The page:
Pieces of Amber with trapped insects can sell for big bucks.
There was a time in the Dominican Republic when - for a flat $15 - you could stick your hand into a barrel full of amber and keep as many pieces as you could grab. Similar good deals on amber were offered in places around Mexico's southernmost state of Chiapas and northern Europe's Baltic Sea, among several other spots. A fossilized tree resin, amber is much more expensive today - especially if the likes of a prehistoric bug or a leaf was trapped in the resin. We're talking many hundreds of dollars, sometimes thousands depending on size, color and what's caught inside.
Chiapas is one of the world's main sources of the ancient gemstone, sold here principally in the 16th century colonial town of San Cristobal de las Casas. The latter city is just a 45-minute drive up in the mountains above the country's capital at Tuxtla Gutierrez.
Tours of the country tyically start with an arrival and overnight stay in Tuxtla Gutierrez, followed the next day by a short drive to the Grand Canyon-ish Sumidero Canyon. There, you'll take a two-hour boat ride through a winding river flanked by cliffs thousands of feet high. Then it's back to Tuxtla for dinner (ranging from hot menus to ones straight out of blast furnaces) and a little shopping - a sort of prelude to the big-time shopping coming up at the next overnight stop, San Cristobal de las Casas.
At San Cristobal you get the feeling you might be on another planet vs. Tuxtla. For one thing, unlike Tuxtla it's chilly up there. For another, many of the 130,000 "Coletos" as the locals are known dress like they did centuries ago when the Spanish conquistadores ruled these parts. What's more, at times the whole town looks like a stage for a giant handicrafts show.
One shopping area is a maze of hundreds of side-by-side tents surrounding San Cristobal's main cathedral. Browse around and you'll find stunningly gorgeous shawls, blouses, placemats, tablecloths, blankets and jewelry, all hand made, and all at bargain prices (and even lower depending on your haggling skills).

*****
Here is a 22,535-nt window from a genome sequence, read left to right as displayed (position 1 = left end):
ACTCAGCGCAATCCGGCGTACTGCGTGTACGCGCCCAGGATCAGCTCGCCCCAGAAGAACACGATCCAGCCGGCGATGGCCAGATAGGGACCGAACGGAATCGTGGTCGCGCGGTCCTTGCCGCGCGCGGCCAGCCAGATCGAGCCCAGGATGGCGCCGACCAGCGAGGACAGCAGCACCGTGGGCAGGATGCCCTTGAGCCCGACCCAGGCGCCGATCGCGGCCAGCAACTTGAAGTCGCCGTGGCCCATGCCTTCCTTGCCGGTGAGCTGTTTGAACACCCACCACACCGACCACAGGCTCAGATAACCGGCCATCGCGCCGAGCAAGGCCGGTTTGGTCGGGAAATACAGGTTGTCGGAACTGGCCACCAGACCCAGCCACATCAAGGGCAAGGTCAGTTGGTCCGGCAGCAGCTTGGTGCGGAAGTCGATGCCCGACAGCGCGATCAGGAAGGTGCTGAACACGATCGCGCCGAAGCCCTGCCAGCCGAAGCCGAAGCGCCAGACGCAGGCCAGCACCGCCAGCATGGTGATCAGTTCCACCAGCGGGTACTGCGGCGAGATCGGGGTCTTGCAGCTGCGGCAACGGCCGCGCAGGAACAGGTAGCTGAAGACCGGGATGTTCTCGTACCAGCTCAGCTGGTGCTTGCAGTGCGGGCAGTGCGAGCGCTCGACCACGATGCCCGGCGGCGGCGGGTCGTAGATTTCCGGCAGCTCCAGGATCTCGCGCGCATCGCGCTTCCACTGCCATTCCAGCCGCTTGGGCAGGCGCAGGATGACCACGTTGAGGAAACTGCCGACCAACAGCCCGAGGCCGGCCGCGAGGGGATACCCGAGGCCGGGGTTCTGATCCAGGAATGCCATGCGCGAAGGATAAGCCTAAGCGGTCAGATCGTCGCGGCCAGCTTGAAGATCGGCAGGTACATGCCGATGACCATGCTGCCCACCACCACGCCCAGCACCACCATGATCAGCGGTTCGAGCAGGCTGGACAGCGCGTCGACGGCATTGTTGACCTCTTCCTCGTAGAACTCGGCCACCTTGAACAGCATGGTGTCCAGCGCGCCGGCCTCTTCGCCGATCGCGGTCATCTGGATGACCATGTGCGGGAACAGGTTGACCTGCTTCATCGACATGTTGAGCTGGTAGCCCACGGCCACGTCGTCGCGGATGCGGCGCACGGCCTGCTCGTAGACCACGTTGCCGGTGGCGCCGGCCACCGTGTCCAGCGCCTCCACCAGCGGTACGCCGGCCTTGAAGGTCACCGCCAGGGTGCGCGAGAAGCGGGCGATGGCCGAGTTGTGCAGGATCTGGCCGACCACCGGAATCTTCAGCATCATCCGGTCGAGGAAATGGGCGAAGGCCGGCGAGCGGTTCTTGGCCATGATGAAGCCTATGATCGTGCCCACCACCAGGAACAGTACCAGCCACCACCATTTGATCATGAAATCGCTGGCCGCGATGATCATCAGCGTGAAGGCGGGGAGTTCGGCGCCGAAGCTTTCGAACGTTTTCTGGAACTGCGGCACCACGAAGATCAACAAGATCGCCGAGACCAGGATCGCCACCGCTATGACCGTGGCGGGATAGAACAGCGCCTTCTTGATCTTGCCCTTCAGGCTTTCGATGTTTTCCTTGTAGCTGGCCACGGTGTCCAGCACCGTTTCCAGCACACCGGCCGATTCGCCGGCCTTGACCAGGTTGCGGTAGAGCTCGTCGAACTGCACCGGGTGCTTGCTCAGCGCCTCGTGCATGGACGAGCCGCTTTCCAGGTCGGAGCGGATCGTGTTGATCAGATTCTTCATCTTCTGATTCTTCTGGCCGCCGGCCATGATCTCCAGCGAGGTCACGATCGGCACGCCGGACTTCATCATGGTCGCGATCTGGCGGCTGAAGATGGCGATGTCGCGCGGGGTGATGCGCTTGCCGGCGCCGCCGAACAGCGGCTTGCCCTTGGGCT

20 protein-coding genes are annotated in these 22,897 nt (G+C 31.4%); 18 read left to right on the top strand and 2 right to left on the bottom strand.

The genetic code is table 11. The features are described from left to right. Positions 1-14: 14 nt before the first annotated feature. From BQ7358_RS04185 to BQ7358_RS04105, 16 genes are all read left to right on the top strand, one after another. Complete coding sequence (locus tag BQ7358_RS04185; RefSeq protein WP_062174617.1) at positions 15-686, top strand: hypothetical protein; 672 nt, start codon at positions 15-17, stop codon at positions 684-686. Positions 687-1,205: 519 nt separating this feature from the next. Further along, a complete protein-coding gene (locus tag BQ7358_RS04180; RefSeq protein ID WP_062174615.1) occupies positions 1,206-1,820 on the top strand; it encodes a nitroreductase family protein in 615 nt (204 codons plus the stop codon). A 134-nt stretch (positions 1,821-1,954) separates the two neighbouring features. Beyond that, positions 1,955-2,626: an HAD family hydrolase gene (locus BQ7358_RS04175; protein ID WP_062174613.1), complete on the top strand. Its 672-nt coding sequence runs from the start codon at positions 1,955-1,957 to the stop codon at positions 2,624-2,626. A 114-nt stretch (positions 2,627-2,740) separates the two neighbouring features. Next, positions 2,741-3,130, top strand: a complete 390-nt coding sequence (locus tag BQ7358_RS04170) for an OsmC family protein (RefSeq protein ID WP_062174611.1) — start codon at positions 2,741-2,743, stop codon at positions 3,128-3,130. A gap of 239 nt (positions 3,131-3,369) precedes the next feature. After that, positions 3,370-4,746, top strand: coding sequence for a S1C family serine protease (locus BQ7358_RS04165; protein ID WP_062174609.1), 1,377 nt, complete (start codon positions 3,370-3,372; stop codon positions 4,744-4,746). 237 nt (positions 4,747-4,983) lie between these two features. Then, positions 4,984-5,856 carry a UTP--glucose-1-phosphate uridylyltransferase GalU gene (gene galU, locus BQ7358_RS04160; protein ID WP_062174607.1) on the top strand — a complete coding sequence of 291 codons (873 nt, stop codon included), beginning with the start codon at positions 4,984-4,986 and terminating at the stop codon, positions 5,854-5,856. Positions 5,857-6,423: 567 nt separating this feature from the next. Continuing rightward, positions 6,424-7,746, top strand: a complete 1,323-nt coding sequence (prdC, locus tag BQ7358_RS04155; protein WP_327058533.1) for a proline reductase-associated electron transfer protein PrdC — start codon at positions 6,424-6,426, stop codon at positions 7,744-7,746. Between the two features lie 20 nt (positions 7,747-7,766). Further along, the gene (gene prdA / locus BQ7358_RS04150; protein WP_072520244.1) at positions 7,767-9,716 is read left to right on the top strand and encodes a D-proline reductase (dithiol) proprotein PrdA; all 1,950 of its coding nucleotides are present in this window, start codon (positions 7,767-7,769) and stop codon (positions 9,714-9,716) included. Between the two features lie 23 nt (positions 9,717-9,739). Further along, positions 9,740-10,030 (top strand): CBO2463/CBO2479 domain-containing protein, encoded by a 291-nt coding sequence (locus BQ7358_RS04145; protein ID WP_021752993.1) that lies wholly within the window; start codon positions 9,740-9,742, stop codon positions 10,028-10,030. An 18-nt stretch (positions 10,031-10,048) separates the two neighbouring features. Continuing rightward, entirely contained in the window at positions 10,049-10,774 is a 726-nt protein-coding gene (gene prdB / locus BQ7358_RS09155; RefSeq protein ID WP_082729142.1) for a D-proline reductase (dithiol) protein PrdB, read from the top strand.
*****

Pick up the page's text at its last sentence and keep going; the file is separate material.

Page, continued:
A must-see in the city is a cobbled, half-mile-long "tourist walkway" including virtually wall-to-wall-amber shops dotted here and there by restaurants, bakeries, bars, old-time government buildings and charming inns.
Be careful, there's a lot of phony amber floating around. Experts at the city's Amber Museum say you can use simple tests to tell the real thing. Is it light and warm? That's amber. Is it heavy and cold? That's just doctored up glass. Another test: Rub it, and if it smells like incense, it's probably genuine.
Look around, and chances are you'll run across hundreds of little hand-made souvenirs of a masked guy holding a piece of wood looking like an AK-47 rifle. The guy was Chiapas' more or less state hero, Subcomandante Marcos, the nom de guerre of the leader of what he named the Zapatista Army of National Revolution in the early 80s.
Besides putting Chiapas on the map (for a while, news coverage of the rebellion showed up almost nightly on TVs around the world) the event seems to have spawned a sort of cottage industry around the area - tee-shirts, dolls, keychains and other souvenirs bearing a likeness of the charismatic Marcos.
In 2014, he reportedly announced that Subcomandante Marcos "no longer exists."
The state offers a smorgasbord of other tours. For instance, one is a five-hour drive north of San Cristobal to Palenque, one of the most-visited sites of the whole Mayan empire. Here, tourists are awed by towering pyramids, the tombs of ancient kings and other spectacular monuments, more than 200 in all, in a city once home to 10,000 people.
Another runs south from Tuxtla to Chiapas' beach resorts along the Pacific. Some go east to other colonial cities such as Comitan de Dominguez and then on to the natural wonders of the 820,000-acre Montes Azules Biosphere Reserve.
Still others go on to archaeological sites, like the sprawling Mayan ruins at Yaxchilan and Bonampak at the eastern edge of the state bordering Guatemala.
Photos by Bob Schulman.